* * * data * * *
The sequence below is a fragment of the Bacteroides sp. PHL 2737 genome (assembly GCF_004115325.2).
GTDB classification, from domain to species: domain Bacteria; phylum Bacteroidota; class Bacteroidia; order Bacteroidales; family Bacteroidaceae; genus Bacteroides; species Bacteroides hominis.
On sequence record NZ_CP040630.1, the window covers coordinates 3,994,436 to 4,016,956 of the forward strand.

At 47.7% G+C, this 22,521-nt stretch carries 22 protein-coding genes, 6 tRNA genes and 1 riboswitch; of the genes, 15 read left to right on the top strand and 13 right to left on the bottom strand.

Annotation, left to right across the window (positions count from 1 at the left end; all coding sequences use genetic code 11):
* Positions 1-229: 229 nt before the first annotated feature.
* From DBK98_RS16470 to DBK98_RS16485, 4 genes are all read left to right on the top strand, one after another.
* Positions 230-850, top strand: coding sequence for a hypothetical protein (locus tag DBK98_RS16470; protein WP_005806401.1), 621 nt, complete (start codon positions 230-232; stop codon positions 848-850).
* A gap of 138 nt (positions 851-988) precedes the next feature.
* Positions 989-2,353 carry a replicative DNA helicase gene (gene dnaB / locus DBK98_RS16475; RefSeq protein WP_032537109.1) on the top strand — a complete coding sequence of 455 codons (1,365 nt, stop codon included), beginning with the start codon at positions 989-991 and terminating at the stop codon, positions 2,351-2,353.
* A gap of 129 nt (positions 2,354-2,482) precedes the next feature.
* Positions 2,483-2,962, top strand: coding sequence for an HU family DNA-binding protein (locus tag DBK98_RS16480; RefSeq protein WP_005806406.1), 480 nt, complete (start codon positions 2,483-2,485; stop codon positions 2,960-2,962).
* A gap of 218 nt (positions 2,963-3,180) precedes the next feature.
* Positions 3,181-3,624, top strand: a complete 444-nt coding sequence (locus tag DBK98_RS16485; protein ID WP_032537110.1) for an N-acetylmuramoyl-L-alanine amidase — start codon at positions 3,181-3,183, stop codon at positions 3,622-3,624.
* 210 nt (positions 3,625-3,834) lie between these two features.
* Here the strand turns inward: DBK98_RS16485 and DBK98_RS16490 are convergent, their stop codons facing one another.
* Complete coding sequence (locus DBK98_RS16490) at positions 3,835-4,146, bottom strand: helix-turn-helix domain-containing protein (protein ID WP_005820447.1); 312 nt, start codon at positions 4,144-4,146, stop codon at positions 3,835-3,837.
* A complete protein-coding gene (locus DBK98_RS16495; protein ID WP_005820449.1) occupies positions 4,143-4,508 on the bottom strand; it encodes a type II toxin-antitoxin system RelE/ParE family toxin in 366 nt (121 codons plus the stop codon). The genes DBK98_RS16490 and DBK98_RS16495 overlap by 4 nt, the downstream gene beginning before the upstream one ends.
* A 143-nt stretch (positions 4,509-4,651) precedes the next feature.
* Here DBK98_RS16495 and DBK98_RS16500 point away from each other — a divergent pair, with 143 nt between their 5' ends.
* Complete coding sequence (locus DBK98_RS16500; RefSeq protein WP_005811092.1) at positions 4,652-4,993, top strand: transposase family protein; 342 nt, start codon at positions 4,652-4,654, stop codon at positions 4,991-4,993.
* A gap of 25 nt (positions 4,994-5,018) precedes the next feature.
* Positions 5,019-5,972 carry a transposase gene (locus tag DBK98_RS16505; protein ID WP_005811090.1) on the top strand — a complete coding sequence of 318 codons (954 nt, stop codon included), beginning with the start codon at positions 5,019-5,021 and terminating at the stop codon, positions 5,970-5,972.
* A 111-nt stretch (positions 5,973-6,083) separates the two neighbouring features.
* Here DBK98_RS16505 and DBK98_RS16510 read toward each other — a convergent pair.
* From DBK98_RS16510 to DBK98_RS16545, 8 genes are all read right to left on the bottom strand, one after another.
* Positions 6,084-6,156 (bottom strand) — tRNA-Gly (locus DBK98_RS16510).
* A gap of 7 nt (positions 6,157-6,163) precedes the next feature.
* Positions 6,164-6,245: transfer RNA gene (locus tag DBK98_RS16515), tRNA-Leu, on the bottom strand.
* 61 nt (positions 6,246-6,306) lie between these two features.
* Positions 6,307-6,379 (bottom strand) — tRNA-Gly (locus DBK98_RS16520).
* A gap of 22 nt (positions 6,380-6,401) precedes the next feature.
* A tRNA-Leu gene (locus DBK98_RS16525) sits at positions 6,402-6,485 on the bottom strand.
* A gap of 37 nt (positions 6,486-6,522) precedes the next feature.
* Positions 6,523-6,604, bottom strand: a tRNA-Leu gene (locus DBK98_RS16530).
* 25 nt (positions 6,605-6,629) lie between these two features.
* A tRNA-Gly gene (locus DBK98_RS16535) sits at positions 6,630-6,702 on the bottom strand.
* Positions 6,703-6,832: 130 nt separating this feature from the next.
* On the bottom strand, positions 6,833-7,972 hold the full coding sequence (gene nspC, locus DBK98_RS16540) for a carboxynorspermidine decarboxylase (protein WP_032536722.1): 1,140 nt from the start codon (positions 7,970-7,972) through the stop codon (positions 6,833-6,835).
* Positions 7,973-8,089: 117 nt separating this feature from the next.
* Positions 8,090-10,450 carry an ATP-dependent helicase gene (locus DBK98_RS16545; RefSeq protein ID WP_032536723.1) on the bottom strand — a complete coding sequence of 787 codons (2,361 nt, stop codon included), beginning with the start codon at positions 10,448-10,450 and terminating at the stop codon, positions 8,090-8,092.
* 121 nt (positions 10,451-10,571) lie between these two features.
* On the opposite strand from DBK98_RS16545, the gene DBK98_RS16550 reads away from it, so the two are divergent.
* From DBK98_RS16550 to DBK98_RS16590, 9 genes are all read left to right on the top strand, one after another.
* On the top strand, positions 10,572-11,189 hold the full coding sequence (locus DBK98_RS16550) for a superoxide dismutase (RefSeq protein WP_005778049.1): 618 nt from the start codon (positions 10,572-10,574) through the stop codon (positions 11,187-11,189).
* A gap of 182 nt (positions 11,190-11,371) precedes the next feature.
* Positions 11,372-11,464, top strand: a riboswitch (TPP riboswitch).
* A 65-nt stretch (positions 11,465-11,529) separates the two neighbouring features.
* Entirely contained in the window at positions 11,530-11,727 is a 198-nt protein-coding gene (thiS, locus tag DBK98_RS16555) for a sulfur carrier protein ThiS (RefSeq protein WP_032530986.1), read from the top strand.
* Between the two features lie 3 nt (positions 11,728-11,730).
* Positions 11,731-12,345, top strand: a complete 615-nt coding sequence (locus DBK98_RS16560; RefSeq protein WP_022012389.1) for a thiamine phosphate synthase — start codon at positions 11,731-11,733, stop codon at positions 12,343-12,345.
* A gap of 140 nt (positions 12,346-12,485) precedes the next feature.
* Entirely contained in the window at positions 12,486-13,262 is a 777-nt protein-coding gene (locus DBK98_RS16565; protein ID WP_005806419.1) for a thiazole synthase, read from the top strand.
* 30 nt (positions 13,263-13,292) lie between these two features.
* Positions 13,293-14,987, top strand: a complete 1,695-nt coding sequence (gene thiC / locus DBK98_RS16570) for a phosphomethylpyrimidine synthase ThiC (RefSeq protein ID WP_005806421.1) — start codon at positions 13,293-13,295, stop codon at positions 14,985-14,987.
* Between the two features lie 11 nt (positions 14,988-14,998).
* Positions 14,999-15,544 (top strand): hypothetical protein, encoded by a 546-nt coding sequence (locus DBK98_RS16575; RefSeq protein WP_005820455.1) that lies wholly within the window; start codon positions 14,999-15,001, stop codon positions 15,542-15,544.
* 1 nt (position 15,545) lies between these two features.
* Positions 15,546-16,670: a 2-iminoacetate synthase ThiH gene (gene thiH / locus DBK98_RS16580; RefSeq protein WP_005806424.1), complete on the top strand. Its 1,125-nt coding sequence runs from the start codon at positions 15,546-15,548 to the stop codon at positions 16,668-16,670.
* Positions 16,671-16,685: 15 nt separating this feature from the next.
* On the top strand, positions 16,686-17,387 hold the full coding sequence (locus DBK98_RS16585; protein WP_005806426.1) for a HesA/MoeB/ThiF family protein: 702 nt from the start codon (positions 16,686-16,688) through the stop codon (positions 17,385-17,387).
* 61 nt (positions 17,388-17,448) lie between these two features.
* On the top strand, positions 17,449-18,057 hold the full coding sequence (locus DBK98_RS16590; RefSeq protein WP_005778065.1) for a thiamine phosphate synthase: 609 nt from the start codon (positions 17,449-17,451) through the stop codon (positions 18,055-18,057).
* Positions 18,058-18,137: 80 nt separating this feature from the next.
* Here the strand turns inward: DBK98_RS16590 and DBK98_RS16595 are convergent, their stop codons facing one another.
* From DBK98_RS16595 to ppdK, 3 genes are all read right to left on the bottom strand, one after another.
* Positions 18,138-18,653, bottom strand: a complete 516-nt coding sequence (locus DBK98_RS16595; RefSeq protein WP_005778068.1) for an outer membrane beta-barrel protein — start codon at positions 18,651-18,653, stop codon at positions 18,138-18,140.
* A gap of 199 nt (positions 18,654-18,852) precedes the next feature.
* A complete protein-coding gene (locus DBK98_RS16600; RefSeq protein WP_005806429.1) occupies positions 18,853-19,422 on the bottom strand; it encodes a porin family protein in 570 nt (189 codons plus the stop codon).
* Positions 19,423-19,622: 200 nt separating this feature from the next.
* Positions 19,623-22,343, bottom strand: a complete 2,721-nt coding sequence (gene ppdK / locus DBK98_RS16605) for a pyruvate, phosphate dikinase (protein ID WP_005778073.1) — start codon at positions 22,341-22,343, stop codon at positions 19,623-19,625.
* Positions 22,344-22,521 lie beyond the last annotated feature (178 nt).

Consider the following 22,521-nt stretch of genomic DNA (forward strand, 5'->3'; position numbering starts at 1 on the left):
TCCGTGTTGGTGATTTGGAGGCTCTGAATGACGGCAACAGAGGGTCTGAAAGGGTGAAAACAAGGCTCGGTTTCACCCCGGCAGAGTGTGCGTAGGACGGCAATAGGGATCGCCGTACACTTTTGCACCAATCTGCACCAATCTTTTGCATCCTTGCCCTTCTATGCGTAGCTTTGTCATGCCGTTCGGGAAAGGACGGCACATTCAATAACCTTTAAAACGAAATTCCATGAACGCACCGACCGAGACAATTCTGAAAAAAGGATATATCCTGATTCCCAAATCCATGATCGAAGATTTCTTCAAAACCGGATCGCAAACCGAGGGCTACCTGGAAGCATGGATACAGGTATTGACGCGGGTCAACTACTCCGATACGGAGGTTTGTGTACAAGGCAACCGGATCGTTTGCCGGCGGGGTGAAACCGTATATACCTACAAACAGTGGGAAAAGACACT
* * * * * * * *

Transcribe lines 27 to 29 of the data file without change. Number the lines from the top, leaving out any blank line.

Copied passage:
* Positions 6,084-6,156 (bottom strand) — tRNA-Gly (locus DBK98_RS16510).
* A gap of 7 nt (positions 6,157-6,163) precedes the next feature.
* Positions 6,164-6,245: transfer RNA gene (locus tag DBK98_RS16515), tRNA-Leu, on the bottom strand.